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How to Write Proficiently About Things You Don't Know


By  Jody Hedlund, @JodyHedlund

As writers, we're constantly told, "Write about what you know."

And yes, to a degree, this is very good advice. When we're intimately familiar or passionate about something, usually that enthusiasm will show up in our writing. We'll be able to write with more confidence. Our work will come across more authentic. And overall, we'll be able to lend more credibility to our stories.

We want to write in such a way that readers feel that they're actually in our story experiencing things right along with our characters. But how can they experience it, if we never have?

For example, a doctor writing medical suspense (like Doctor Richard Mabry), is going to have a much easier time with terminology, medical experiences, and the "can-this-really-happen" questions we all face when shaping our stories.

But does that mean that we always have to write about the things with which we're most familiar or have the most expertise?

I recently got an email from a sixteen year old writer having trouble with this very issue. She said: I have scenes where my heroine rides a horse and swims in the ocean, but I've never done these things. I lack firsthand experience. Do I write first, then edit my writing when I'm older, more experienced?

No matter our age, we will have times (perhaps many times), when we'll need to write about life situations for which we have absolutely NO knowledge or firsthand experience, especially if we want to infuse our stories with drama and life.

The truth is, most of us live pretty boring lives. We don't rescue girls from brothels, get trapped in the wilderness during snowstorms, get kidnapped at knifepoint, or end up in the middle of a bar room brawl.

Yes, all of these things happen in my new release, Unending Devotion. But I've never actually experienced any of them.

Does my lack of experience mean my book has a hollow ring to it or lacks conviction?

No. Quite the opposite. I've gotten feedback from many readers indicating how much they've enjoyed the authentic feel of the lumber era as well as all of the drama—in spite of the fact that I didn't live in the lumber era or experience any of the things I've written about.

So how do we write about what we don't know, especially with believability and proficiency?

1. Research, research, research.

I read as many books as I could about the lumber era in Michigan so that I was intimately familiar with the terminology and the experiences associated with it. During my research, whenever I ran across something interesting that happened to the "shanty boys" as they were called, I made a note of it, like icicles forming on mustaches or the sound that the trees make when falling. All of those tiny details add authenticity.

With the invention of YouTube, we have the opportunity to "experience" almost anything. For example, I've never gone Polka dancing, but I needed to see how it was done for a scene in my upcoming release A Noble Groom. So I watched several YouTube videos of Polka dancing and got a pretty good idea of what it entails.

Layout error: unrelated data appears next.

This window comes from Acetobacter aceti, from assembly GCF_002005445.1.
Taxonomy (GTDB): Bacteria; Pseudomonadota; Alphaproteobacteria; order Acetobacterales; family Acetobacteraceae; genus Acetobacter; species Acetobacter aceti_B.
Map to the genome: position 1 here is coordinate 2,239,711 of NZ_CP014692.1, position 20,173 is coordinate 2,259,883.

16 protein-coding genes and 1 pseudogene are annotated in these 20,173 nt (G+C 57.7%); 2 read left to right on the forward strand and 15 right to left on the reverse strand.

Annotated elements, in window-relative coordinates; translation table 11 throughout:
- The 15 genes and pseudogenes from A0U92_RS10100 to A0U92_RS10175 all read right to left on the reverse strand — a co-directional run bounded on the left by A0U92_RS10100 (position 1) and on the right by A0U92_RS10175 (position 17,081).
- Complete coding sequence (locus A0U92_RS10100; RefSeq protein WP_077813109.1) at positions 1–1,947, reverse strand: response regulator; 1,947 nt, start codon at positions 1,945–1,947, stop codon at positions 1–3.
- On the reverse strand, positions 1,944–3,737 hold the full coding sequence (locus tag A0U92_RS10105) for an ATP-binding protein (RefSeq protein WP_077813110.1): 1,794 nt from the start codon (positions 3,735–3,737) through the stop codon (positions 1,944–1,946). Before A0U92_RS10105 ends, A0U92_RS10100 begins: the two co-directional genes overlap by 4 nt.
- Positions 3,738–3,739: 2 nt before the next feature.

2. Read biographies.

To get an even better feel for the experience, I read biographies of people who lived during the lumber era. Biographies give us a more subjective view of the experience, how someone actually felt about what they were going through. I keep notes of the various emotions and reactions that I can use with my characters as they go through a similar situation. (Contemporary writers might consider interviewing a real person for a subjective view.)

3. Let the imagination make the experience even more dramatic.

We can't translate real life happenings into fiction verbatim. Fiction is, well . . . fiction. Of course we want to keep the element of plausibility, making certain we have set the foundation, motivations, and setting for all the drama.

But ultimately, we must always have more things happen to our character (usually negative) in the course of 300 plus pages than one person would ever really experience. And then we make those events and situations larger than life as well. For example, if our character rides a horse, it will contain true elements, but if it's an important horse ride, we'll want to make it really scary, or really fun, or really life-threatening.

4. Let qualified beta readers give us feedback.

Sometimes it helps to search through our cache of friends and track down someone who has experience with the subject matter. Then we can ask them to read a selection and check for accuracy of our work. They aren't editing for us, but simply making sure that we did indeed portray the character or situation the way it really would have happened.

5. When in doubt, leave it out.

If I've exhausted my research and can't seem to find a way to authenticate something I want to include, then I'll usually leave out the scene or revamp it to weave in something I have been able to find.

Do you ever have to write about something you don't know? How do you make your story believable and authentic?
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Hey everyone! My "Fun Secrets" Blog Tour is still taking place. Don't miss out on the fun! At each blog stop, I'm GIVING AWAY a copy of my newest release, Unending Devotion. Here's where I'll be over the next few days:


Thursday, Sept. 20:  Secret #12: My secret for writing around my kids. Marie Burton’s blog Burton Book Review

Friday, Sept. 21: Secret #13: The house chore I like to do the least. Lily Robinson’s blog

For a list of all my secrets, check out my Events Page!


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